Is the era of the gas-guzzling SUV back, and spreading globally?

For the first time ever in the history of car sales in Europe, SUVs were the top sellers in 2015. Is this a bad sign for fuel efficiency?

Mark Blinch/Reuters/File
The 2017 GMC Acadia Denali was introduced at the North American International Auto Show in Detroit on Jan.12, 2016. SUV sales have been booming in Europe, despite the environmental focus in many countries there.

Fueled by cheaper gasoline, European countries are now buying SUVs at record rates.

For the first time ever, sport utility vehicles, or SUVs, were the best-selling cars in countries including Portugal, Spain, and Denmark last year, growing by 24 percent across Europe from the previous year. The gas guzzlers made up 22.5 percent of all European car sales in 2015, according to auto industry research firm JATO Dynamics, up from 19.8 percent the year before.

"Similar to the shift towards SUVs in the US car market, Europeans are clearly favouring these vehicles," Felipe Munoz, an analyst at JATO, said in a statement. "Both economic and social factors, such as the lower fuel prices and the growing appeal of SUVs' benefits, had a big influence on this sales boom."

For fuel efficiency and environmental advocates, this could be discouraging news, especially coming from a region of the world that historically has been known for driving small, efficient cars. Denmark is often counted among the most environmentally enlightened countries in the world, after all.

But despite a trend that some may think is a setback for hard-won global gains in the overall fuel efficiency of vehicles, there are slivers of progress. Most SUVs today are more fuel efficient than the SUVs of five years ago, for example. 

Plus, says Sam Ori, executive director of the Energy Policy Institute at the University of Chicago, while, yes, there are more SUVs on US roads, there are also more electric vehicles, or EVs. And not just in the US; China surpassed the US and Europe in EV sales last year, says Ori.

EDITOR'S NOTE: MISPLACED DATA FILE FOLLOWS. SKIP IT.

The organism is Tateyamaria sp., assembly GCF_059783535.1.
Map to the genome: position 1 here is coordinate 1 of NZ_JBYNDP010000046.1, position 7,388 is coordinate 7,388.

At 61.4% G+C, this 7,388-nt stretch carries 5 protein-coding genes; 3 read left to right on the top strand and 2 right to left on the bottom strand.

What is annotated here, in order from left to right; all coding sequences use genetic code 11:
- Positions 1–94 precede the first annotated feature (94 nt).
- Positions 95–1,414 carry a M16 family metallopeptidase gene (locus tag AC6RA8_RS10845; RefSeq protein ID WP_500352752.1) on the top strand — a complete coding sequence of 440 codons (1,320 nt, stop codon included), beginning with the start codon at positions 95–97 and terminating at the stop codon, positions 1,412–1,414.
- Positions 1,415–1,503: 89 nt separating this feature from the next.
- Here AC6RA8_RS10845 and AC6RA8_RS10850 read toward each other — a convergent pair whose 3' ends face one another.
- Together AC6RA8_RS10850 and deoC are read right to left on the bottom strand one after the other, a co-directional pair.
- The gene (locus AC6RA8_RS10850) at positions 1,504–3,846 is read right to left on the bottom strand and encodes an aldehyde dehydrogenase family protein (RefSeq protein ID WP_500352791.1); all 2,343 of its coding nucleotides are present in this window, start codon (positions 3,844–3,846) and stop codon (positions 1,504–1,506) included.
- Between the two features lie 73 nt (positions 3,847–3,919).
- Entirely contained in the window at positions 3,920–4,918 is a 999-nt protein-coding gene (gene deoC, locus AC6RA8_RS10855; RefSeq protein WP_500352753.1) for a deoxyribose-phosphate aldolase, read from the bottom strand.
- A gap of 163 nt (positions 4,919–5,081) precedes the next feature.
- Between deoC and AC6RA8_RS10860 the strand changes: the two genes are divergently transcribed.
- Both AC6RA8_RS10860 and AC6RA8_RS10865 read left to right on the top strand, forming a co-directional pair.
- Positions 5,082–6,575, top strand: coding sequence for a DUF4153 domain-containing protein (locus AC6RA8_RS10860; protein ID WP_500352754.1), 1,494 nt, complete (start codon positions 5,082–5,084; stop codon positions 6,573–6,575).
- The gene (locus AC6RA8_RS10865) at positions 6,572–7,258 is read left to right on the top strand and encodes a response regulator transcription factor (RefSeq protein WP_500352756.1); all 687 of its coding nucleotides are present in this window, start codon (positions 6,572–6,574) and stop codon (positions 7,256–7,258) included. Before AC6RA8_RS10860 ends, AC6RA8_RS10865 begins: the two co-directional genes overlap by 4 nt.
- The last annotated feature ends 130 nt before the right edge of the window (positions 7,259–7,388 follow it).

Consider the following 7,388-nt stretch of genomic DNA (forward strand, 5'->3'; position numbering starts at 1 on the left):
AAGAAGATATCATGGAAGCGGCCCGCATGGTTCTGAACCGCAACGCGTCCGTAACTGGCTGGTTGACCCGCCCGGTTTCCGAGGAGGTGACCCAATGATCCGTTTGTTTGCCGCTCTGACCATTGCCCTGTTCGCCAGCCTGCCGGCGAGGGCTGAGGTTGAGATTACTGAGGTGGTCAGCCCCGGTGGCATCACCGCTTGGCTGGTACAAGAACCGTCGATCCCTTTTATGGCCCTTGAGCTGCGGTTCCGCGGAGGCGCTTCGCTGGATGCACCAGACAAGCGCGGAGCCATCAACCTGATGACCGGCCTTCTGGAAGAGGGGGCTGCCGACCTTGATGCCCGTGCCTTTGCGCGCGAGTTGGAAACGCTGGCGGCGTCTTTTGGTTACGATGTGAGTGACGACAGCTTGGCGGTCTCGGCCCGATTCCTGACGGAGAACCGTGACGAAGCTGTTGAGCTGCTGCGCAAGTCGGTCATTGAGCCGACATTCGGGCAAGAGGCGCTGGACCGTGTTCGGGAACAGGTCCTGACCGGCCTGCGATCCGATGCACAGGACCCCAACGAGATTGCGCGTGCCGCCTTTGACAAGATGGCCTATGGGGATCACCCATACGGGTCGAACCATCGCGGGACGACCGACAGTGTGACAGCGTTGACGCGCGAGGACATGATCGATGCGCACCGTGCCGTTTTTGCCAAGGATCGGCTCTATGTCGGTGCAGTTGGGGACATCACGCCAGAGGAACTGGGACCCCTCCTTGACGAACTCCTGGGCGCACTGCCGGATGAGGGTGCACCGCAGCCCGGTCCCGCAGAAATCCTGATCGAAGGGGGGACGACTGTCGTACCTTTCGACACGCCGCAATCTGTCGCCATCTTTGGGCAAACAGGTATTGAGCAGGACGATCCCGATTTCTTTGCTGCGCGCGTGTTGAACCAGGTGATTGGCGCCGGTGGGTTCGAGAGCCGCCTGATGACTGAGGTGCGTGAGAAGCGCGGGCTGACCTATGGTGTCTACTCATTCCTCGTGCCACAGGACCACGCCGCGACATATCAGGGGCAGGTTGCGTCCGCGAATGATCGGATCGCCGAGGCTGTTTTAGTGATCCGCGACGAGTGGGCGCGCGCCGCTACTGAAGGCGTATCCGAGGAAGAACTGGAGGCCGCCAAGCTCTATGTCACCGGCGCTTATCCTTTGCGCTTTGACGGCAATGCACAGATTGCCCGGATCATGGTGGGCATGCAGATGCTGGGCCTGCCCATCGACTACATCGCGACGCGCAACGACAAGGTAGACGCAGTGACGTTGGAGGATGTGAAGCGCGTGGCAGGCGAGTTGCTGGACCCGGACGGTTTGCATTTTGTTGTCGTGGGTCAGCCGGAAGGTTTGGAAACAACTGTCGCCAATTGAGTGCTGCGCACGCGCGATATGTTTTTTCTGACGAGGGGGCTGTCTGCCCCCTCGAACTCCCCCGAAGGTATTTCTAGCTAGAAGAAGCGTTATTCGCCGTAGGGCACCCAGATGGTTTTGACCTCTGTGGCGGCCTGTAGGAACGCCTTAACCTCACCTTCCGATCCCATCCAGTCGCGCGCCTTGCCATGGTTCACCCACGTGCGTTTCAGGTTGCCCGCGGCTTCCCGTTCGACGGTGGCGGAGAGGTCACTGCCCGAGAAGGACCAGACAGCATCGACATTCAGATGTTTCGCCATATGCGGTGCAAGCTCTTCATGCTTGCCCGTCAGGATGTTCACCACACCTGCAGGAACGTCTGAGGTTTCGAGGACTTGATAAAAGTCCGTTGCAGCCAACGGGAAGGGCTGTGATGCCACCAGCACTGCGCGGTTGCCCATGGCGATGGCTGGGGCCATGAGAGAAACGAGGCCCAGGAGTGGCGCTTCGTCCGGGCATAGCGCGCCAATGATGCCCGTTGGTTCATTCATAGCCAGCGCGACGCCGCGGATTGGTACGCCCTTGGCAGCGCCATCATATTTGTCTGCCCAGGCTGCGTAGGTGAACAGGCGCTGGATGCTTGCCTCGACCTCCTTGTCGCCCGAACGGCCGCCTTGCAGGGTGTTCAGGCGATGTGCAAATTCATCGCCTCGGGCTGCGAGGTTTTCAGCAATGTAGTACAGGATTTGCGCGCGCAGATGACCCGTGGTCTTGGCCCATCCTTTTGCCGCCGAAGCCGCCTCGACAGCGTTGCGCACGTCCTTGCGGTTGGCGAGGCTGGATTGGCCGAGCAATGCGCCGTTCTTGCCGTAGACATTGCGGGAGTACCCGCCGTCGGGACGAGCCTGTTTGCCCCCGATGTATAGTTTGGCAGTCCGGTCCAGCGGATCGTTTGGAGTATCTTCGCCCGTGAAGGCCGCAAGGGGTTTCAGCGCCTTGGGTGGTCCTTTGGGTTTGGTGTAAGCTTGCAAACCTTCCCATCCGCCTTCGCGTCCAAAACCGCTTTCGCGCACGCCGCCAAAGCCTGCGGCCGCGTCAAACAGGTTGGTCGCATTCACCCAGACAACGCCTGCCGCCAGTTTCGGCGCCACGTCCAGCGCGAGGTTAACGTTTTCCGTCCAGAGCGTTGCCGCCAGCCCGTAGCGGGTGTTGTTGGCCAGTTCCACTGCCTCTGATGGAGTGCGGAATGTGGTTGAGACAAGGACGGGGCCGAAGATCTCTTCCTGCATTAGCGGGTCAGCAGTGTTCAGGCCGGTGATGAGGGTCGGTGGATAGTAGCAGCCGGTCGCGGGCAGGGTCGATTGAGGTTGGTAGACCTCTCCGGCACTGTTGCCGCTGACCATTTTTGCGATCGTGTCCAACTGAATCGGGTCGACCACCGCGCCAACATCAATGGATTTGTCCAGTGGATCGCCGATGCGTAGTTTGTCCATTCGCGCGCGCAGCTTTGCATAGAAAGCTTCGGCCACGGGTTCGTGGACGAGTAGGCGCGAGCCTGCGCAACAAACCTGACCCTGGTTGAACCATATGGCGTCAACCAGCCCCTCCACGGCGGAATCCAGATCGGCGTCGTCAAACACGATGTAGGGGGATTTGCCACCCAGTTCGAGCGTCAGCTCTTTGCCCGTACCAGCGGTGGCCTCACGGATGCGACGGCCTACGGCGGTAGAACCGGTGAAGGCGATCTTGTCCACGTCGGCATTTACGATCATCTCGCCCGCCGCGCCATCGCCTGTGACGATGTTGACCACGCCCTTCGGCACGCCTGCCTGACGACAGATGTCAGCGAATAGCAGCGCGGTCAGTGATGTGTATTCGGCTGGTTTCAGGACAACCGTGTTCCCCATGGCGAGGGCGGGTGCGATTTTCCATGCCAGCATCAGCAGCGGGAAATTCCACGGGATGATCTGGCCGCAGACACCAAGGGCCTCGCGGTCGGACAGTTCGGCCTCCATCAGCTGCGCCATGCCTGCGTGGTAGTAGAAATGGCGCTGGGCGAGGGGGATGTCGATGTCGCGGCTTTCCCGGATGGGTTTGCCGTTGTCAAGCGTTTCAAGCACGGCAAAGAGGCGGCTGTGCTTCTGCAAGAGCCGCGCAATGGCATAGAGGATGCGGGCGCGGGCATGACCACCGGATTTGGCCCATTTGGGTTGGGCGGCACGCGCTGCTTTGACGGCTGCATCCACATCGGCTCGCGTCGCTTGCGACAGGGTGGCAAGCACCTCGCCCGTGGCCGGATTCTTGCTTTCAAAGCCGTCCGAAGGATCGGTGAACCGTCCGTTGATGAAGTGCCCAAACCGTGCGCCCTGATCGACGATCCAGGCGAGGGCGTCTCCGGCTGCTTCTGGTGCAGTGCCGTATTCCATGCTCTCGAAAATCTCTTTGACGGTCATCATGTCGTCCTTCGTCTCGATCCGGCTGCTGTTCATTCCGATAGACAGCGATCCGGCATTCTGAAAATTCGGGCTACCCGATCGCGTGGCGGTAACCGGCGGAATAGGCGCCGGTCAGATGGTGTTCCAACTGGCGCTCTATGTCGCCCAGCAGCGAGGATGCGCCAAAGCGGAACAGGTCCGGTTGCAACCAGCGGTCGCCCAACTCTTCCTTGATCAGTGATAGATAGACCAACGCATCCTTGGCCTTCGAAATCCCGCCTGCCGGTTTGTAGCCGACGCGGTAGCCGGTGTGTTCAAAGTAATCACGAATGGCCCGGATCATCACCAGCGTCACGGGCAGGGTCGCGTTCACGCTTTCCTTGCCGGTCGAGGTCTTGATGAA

“I’m increasingly very optimistic about global EV trends,” he says in a phone interview with The Christian Science Monitor.

Since EVs hit the market in 2011, four of their five best months for sales have been during this current oil price slump, which started in 2014.

In December 2015, when, at $2.01 per gallon on average, gas prices were lowest since the recession in 2009, US car buyers bought more EVs than they did in any month ever. Overall, however, 2015 EV sales declined by 5 percent from 2014, as The Huffington Post reported.

"Electric vehicle sales are doing extremely well," says Ori. "Much, much better than I would have dreamt in this price environment."

Despite their reputation as gas hogs, new SUVs are becoming more efficient these days thanks to US federal fuel-efficiency standards and carbon emissions limits that have been introduced throughout the administrations of former President George W. Bush and President Obama. The European Union also sets efficiency standards for cars.

In fact, the top-selling, small SUV best-seller in Europe is the Renault Captur, according to car registrations analyzed by Jato, which claims to get almost 60 miles per gallon of driving range. That's better than a Toyota Prius v.

But there are still a lot of gas-guzzling cars on US roads. In the US, SUVs, light trucks and vans today make up 60 percent of car sales, compared to 43 percent in 2008, when oil prices averaged $100 a barrel. Oil is now at about $50 a barrel, as Bloomberg points out.

And fuel economy of the average car sold is expected to decline this year for the first time since 2007, according to Bloomberg, while the US Department of Transportation reports that record numbers of people are traveling by car, taking advantage of an improving economy and cheap gas. Travel by car in the UK is also at record levels, says Ori.

He warns that the days of cheap gas are numbered, though, as high consumer demand is expected to outweigh supply in the next several years.

"Seeds are being sown for higher oil prices in the next four to five years," says Ori. "A lot of people will have a rude awakening by 2020, when prices are up at $100 a barrel."

[Editor's note: This story has been updated from its original version to  clarify a statement made by Sam Ori.]

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